The shutters remain down for some trattorie, restaurants and bars; padlocks remind us of how things were just under a month ago, how difficult things still are. Most, though, are now rolled up. And, thanks to temporary licences granted by the Commune di Roma, most places now have tables outside, often extending beyond the pavement into the road, like legs stretching after a long journey. Jaipur has eight tables on the grey cobbles of Via di San Francesco a Ripa, with long plant pots surrounding them to provide a kind of frame. The 8.30pm breeze is respite after a white-hot day.
The Kumar family opened the restaurant in 2000, 20 years ago this September, naming it after their home city in the northern Indian State of Rajasthan. We have been sitting at their tables for 14 years, thanks to a recommendation from Vincenzo’s friend Alessandra, which means she always comes up in conversation whenever we come here – one of the many acknowledgements that link people, places and meals in a matrix of memory. Mr Kumar comes out to say hello and remembers that we usually sit in the huge back room, with its billowing silk and paintings of Jai Singh. Between us, we note how humid it is, how strange it all is.
His mask – everyone’s mask – is a reminder of the strangeness; also how much we, or rather I, rely on lip-reading to understand even the simplest thing – “fizzy water or still?”. Not that anyone is complaining – neither about the dispensers of hand sanitiser displayed on plinths near the door, nor the reservation form that needs filling out; at least, not any of the people at the eight tables. There are plastic-clad menus if we want them, also a matrix barcode to scan if you want the menu to appear on your phone, which may sound clinical when written here, but in reality is fine. Like wearing a mask or keeping your distance, this is how it has to be for now, which will of course change.
The tandoor sits in the corner of the kitchen: the cylindrical clay oven was the first thing sent from Jaipur when they were fitting out the restaurant. Hanging just near it are enormously long hooks and skewers for lifting and impaling meat. Mahender, who is part of the Chouhan family, who now co-owns Jaipur, says it is the dishes cooked in the tandoor they are most proud of – murgh tikka and haryali tikka, and their cushion-like Jaipuri naan baked, clinging to the clay, until it puffs with bubbles. The kitchen is filled with the scent of lentil masoor ki dal; and with baighan bartha – pureed aubergines cooked with spices in the tandoor. Mahender is a fan of Italian aubergines, especially with his spice additions. The scents concentrate in our masks; my glasses steam.
Back home, everything steams – even more so when we cook. The idea of food taking us home, or away, is well-worn, because it is true. Jaipur not only takes everyone who eats there to Jaipur, it is also a reminder of – and Naben Ruthnum nails it in his book Curry: Eating, Reading and Race – how the cycling story of diaspora, of human movement across great spaces, of constant dislocation and relocation, is held in mouthfuls of food; food that is always evolving, because neither the past or present is stable. Jaipur has also taught me murgh masala, as have Madhur Jaffrey in her Invitation to Indian Cooking, Meera Sodha, and Mallika Basu, whose recipe this is.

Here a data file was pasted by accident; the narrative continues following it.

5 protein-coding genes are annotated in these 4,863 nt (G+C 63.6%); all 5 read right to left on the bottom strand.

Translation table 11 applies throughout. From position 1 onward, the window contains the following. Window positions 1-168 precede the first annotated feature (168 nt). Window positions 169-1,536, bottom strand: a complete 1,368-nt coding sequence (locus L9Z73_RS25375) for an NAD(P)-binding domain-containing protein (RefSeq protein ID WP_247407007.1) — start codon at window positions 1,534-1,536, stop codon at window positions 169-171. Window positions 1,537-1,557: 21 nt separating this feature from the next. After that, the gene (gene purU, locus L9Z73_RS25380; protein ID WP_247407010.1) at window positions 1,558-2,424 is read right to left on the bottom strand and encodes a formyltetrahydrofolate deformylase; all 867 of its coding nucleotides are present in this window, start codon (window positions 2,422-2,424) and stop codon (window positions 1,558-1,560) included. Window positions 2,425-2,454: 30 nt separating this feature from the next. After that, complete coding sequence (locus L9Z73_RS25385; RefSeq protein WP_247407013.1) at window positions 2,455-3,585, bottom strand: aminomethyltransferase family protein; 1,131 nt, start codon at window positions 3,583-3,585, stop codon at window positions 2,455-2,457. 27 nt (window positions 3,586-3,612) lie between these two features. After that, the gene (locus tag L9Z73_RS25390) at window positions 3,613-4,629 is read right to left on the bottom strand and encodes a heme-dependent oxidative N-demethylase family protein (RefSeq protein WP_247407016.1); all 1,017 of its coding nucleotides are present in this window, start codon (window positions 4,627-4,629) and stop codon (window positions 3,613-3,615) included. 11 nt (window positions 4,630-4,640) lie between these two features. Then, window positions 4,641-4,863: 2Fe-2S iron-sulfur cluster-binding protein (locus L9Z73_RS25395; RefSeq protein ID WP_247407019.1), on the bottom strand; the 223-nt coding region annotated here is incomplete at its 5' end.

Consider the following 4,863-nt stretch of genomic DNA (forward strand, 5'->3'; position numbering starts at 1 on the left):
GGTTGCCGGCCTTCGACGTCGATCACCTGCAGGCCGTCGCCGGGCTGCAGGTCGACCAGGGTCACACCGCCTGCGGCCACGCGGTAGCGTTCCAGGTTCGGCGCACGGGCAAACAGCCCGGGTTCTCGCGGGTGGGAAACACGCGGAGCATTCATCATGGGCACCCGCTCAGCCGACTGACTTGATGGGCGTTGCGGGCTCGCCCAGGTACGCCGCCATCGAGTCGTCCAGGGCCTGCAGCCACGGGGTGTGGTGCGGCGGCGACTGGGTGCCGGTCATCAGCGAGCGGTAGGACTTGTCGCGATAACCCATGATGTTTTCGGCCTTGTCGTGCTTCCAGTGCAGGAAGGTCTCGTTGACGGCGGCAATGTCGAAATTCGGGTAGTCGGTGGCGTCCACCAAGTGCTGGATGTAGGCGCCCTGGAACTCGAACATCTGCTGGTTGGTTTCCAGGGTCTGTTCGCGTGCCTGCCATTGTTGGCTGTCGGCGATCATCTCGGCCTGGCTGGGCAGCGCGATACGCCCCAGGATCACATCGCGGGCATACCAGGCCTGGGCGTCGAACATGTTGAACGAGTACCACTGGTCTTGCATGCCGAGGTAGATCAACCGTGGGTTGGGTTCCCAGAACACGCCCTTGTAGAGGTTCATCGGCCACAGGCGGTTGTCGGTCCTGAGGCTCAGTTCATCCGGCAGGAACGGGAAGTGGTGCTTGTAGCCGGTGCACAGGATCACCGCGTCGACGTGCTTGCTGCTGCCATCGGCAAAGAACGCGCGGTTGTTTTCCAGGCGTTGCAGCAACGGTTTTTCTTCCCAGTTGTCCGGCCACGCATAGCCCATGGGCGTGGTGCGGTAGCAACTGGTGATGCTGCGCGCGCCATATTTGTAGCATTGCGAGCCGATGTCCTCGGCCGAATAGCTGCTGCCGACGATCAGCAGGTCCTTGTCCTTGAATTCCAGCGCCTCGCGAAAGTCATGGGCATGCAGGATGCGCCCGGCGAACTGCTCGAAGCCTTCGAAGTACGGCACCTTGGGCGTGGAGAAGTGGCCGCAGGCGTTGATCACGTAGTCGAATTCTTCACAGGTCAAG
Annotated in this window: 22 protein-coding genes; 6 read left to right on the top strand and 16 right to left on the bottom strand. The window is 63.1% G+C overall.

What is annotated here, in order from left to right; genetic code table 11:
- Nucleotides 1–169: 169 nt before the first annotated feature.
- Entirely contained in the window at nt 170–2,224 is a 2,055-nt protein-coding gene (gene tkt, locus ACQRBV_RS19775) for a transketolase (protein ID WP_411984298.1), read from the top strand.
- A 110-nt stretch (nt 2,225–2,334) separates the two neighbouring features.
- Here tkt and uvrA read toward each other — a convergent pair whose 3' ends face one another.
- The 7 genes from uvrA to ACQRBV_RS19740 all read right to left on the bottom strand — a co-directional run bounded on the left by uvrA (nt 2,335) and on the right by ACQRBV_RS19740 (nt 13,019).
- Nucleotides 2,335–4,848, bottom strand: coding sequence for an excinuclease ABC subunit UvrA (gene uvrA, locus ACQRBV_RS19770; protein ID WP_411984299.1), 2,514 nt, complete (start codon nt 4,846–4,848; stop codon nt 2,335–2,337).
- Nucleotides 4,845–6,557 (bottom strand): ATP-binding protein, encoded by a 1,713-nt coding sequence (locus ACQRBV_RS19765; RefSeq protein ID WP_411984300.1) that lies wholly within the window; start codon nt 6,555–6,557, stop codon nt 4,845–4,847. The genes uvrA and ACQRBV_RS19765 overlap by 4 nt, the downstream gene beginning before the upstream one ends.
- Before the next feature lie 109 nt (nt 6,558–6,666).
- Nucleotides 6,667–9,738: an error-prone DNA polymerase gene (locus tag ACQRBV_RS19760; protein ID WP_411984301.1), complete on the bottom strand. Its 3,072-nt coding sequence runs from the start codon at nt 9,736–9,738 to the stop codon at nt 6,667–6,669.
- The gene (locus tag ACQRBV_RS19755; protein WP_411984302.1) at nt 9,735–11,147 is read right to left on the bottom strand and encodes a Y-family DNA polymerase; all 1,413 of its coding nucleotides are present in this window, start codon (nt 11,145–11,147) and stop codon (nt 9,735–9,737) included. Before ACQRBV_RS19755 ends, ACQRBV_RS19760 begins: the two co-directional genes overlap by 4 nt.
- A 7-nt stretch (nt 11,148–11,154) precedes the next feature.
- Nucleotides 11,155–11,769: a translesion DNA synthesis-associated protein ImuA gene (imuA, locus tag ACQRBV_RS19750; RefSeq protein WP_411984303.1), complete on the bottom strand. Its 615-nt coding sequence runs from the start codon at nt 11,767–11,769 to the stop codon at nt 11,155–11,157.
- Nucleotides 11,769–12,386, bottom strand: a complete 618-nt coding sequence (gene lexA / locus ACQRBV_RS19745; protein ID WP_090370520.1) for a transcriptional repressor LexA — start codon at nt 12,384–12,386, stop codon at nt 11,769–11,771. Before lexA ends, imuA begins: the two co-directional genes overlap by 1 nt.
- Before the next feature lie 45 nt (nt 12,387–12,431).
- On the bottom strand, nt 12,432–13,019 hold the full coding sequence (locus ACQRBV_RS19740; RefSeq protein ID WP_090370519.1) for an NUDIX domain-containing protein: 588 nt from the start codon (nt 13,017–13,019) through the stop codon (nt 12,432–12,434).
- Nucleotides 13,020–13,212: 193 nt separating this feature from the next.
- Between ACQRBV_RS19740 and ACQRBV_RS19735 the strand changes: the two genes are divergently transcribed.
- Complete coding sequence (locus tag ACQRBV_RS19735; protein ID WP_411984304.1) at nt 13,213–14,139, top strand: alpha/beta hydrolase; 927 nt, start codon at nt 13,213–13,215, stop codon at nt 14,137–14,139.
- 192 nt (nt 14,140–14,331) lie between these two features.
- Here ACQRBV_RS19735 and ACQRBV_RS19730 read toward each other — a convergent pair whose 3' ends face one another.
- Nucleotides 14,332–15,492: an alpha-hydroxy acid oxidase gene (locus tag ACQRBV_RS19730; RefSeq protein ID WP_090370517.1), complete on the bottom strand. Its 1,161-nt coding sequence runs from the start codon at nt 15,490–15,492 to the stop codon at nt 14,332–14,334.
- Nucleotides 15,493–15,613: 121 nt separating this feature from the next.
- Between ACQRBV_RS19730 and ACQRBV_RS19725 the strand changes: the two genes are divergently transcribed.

Mallika Basu explains (as does Mahender about his masoor ki dal) that you can tweak this recipe to your heart’s content, especially with the spices, so you get the right primal sting of flavour and challenge, and so that it changes and evolves to suit you – wherever you are.
Prep 15 min
Cook 50 min
4 tbsp cooking oil
1 tsp sugar
2 medium onions, finely diced
5cm root ginger, peeled and finely grated
6 garlic cloves, peeled and grated
1 tsp turmeric
1 tsp ground cumin
1 tsp ground coriander
4 large ripe tomatoes, peeled and chopped
3 tbsp thick natural yoghurt
8 skinless chicken thighs, or 4 breasts, thickly sliced
1 tsp garam masala
Salt, to taste
Coriander leaves, to serve (optional)
Warm the oil in a frying a pan over a medium-high heat. Add the sugar and, as it melts, add the onion and cook, stirring, for five minutes. Add the ginger and garlic, and cook for five minutes more, adding a little hot water if it seems to be sticking.
Add the spices and stir, then add the tomato. Stir and cook for a few minutes, then reduce to a simmer for 10 minutes, crushing the tomatoes with the back of a spoon.
Add the yoghurt and chicken, raise the heat and stir carefully, lifting the pieces so they are coated completely in sauce. After five minutes, add 375ml warm water, stir again, lower the heat and simmer for 20-30 minutes, by which point the meat should be tender and, if you’ve used thighs, pulling away from the bone.
Remove from the heat, add the garam marsala and season with salt to taste, then serve with coriander leaves, if you wish.
• The headline of this article was amended on 13 July 2020 to clarify that the recipe is by Mallika Basu, not Rachel Roddy